Guide to the IB Extended Essay in 2024
January 24, 2024
If you’re an International Baccalaureate student getting ready to write your IB Extended Essay, you might be experiencing some very understandable trepidation. But have no fear—we’re here to help you understand what’s required of you, how to plan ahead (IB extended essay topics), and how you’ll be graded (IB extended essay rubric). Keep reading for a good dose of preparation and confidence before you begin the journey. In this article, we’ll cover:
- What is the IB Extended Essay?
- The IB Extended Essay—Required Content
- IB Extended Essay Topics
- IB Extended Essay—Sample Essays
- IB Extended Essay Tips
- IB Extended Essay Rubric
- IB Extended Essay—More Resources
What is the IB Extended Essay?
The IB Extended Essay is a 4,000-word paper that asks you to immerse yourself in research and academic writing. A required part of the IB program, the Extended Essay is a chance to dig deep into a topic that fascinates you.
Although it’s no small task, the IB Extended Essay is an opportunity to gain practical research and writing skills that will come in handy again in college. As you write, you’ll learn how to:
- Identify credible sources
- Formulate a research question and limit your scope of research
- Communicate ideas to an audience
- Develop a well-supported argument
The IB Extended Essay is largely an independent, self-directed project, but don’t worry—the IB program doesn’t throw you into the deep end. You do get to select a mentor (usually a teacher at your school) to help guide you through the process. As you write, you’ll be required to meet with your mentor three times. As part of your final evaluation, your mentor will interview you in a final reflection section called a viva voce. During the viva voce, your mentor will check for plagiarism and malpractice, ask you to reflect on challenges and difficulties, and prompt you to discuss what you’ve learned through the research and writing process. Your mentor will then generate a report that factors into your final grade.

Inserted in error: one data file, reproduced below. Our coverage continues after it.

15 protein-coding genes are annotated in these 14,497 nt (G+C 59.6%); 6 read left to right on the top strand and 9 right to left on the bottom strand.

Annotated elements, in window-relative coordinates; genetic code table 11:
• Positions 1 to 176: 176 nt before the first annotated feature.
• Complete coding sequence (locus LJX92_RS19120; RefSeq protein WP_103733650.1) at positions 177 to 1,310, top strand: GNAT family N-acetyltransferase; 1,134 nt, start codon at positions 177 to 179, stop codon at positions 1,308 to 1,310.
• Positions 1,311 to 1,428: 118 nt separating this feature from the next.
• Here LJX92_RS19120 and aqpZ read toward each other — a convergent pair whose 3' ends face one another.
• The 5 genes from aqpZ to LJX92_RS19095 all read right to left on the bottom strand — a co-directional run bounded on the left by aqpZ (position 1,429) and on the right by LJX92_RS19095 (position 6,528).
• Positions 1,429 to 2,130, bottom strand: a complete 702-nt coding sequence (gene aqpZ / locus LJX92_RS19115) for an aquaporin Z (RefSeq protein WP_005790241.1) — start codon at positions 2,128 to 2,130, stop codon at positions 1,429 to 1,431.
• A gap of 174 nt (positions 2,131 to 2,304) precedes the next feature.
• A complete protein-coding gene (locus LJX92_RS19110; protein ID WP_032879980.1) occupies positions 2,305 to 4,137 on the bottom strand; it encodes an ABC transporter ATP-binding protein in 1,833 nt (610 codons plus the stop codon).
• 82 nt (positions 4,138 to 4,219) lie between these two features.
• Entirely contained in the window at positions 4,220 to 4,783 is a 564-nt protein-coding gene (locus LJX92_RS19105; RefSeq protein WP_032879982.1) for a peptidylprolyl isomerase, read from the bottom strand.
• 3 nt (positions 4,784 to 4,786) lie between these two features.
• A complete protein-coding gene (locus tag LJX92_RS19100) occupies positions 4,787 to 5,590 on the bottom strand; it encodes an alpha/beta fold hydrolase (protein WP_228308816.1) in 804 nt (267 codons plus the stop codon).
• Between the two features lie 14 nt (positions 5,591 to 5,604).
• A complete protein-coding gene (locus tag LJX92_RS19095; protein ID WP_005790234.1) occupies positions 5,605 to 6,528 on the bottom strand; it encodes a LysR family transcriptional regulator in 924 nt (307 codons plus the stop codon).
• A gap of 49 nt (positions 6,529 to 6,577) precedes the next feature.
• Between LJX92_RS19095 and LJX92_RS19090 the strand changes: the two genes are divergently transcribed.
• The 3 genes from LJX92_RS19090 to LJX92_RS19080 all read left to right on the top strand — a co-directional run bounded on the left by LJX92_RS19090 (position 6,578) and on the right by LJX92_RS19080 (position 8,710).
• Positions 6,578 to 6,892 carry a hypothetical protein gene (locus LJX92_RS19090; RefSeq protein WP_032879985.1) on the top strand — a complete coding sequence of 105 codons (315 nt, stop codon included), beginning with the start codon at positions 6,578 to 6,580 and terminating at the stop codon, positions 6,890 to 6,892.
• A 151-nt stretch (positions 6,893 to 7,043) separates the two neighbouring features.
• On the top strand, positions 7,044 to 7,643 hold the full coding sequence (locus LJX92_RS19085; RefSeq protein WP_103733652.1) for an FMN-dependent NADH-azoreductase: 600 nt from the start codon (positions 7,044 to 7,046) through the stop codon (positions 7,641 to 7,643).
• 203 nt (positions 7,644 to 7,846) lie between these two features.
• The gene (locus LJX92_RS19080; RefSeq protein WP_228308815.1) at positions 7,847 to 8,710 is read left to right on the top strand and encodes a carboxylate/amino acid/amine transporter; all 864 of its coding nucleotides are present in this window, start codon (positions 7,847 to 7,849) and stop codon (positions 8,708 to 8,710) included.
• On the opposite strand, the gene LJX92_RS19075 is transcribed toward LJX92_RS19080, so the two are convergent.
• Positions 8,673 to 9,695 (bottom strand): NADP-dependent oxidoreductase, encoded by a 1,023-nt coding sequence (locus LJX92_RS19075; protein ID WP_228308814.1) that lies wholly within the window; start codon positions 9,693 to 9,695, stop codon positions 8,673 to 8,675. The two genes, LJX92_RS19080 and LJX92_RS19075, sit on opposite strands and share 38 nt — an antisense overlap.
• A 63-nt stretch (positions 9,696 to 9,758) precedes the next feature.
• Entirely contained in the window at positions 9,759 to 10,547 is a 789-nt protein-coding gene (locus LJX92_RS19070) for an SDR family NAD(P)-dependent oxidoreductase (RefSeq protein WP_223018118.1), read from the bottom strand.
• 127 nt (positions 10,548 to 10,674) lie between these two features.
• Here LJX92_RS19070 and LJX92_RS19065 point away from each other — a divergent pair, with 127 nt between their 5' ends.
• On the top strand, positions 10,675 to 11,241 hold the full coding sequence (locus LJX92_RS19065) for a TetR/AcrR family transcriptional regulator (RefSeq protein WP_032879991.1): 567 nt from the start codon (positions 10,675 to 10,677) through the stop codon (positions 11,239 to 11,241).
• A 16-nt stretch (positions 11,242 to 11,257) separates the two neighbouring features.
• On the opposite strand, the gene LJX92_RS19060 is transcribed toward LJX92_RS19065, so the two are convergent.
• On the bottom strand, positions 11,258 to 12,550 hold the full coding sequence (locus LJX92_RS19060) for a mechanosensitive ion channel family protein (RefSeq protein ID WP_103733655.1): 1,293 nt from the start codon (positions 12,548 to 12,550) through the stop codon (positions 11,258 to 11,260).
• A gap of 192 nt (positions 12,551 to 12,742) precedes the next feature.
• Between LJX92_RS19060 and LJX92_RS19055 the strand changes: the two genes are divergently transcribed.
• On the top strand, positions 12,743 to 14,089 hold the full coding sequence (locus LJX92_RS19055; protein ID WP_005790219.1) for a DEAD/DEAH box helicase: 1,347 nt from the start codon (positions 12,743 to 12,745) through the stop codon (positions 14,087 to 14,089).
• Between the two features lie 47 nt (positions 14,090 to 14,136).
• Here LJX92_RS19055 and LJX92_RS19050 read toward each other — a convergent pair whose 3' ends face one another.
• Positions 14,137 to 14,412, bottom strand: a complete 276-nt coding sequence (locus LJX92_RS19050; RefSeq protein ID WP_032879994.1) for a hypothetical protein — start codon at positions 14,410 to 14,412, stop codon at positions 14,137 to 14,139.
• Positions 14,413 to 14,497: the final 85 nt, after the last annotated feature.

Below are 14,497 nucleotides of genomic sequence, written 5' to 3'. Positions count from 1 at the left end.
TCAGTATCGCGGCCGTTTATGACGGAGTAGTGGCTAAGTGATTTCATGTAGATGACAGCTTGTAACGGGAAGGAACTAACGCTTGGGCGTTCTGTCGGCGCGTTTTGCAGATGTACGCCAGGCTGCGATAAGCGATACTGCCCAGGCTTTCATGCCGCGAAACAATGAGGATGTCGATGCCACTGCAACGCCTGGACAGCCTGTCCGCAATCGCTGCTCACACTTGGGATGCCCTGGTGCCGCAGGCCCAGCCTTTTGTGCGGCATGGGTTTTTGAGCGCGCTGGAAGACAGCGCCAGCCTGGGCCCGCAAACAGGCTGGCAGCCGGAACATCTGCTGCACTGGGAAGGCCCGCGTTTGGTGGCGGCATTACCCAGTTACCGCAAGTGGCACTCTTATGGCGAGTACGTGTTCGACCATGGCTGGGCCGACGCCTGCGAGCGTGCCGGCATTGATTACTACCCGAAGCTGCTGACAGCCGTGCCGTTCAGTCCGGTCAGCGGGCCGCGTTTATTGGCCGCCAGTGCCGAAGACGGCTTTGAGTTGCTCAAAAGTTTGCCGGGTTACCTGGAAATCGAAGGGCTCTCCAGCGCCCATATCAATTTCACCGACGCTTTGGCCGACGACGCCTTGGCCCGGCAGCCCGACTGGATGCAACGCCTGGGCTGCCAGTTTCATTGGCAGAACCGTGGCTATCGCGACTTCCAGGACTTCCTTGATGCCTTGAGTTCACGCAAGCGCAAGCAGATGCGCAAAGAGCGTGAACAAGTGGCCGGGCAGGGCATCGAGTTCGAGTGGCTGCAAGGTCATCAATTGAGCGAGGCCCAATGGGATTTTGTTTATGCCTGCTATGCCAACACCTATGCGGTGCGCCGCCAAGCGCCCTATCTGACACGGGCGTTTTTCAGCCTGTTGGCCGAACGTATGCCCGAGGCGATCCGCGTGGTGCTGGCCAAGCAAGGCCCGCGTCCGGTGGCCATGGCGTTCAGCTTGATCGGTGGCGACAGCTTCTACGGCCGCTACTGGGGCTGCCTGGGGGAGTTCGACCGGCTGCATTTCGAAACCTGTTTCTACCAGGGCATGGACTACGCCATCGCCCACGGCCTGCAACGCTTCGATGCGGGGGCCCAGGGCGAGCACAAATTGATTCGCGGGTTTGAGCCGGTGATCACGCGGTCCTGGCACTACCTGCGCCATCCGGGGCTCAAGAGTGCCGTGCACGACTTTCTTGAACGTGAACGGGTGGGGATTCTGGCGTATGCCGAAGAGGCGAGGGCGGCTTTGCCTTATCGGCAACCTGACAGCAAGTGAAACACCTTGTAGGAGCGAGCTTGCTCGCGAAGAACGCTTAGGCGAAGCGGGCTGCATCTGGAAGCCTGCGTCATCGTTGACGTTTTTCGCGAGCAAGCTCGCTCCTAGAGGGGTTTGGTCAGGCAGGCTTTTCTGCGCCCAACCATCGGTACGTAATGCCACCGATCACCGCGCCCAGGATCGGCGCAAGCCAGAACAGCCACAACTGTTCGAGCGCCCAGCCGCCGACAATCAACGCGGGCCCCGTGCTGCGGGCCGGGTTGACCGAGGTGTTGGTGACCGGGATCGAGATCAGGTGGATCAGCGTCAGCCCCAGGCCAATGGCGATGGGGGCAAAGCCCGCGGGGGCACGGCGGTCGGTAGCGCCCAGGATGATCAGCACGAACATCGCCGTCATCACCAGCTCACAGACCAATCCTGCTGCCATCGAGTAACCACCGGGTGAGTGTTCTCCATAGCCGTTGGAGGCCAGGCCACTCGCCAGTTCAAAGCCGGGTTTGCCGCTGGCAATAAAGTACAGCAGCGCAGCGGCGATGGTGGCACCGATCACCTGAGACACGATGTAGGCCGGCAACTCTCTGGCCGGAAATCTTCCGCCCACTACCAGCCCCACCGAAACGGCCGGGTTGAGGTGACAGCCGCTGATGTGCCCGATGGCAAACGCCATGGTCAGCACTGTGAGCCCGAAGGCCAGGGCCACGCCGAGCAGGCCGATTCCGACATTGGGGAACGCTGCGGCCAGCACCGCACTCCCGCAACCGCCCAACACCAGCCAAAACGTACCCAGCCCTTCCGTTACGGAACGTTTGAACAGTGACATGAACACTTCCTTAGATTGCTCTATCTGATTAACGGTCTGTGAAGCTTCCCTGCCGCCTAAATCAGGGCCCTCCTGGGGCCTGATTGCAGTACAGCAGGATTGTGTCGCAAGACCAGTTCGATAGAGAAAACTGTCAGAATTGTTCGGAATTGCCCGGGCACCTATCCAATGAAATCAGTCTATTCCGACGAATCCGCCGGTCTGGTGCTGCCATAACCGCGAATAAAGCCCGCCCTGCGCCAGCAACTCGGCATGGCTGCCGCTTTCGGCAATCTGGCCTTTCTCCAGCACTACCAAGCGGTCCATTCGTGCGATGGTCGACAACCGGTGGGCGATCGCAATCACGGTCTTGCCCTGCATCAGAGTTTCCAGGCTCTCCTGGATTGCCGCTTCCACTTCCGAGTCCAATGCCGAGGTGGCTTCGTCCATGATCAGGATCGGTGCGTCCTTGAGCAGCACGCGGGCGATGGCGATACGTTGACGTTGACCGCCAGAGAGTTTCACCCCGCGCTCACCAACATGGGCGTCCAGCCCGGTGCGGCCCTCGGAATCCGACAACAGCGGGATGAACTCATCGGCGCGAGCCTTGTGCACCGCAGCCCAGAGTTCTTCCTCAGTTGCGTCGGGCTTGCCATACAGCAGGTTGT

The IB Extended Essay—Required Content
Your final essay must include the following:
- Title page
- Contents page
- Body of the essay
- References and bibliography
IB Extended Essay Topics
For this essay, it will be up to you to generate a topic; the International Baccalaureate does not provide prompts. However, your essay will need to fit within one of six provided subject areas. You’ll choose from the following list of IB Extended Essay Topics:
- Language and literature
- Language acquisition
- Individuals and societies
IB Extended Essay Topics (Continued)
At a glance, the subject areas might look limited, but the topics you can choose to write about are actually wide-ranging. The “Individuals and societies” category includes social science topics like economics, history, world religions, and philosophy. And, if you’re leaning toward “Science,” you can choose from classic subjects such as biology, chemistry, and physics, or related topics like environmental systems or health science, among others.
The IB also offers a special “World Studies” option for students interested in researching global issues. This subject would allow you to center your writing on global issues such as migration, global health, cultural exchange, or climate change.
IB Extended Essay—Sample Essays
Wondering what an outstanding IB Extended Essay looks like? The International Baccalaureate provides quite a few sample student essays online. Here are five essays that earned A grades.
Language and literature: An exploration of an aspect of the narrative voice in Vladimir Nabokov’s Lolita
Environmental Systems and Societies: The economic impact of the 1995 reintroduction of grey wolves to Yellowstone National Park
Business Management: Corporate Culture at Oracle
IB Extended Essay Tips
1) Pick something you’re passionate about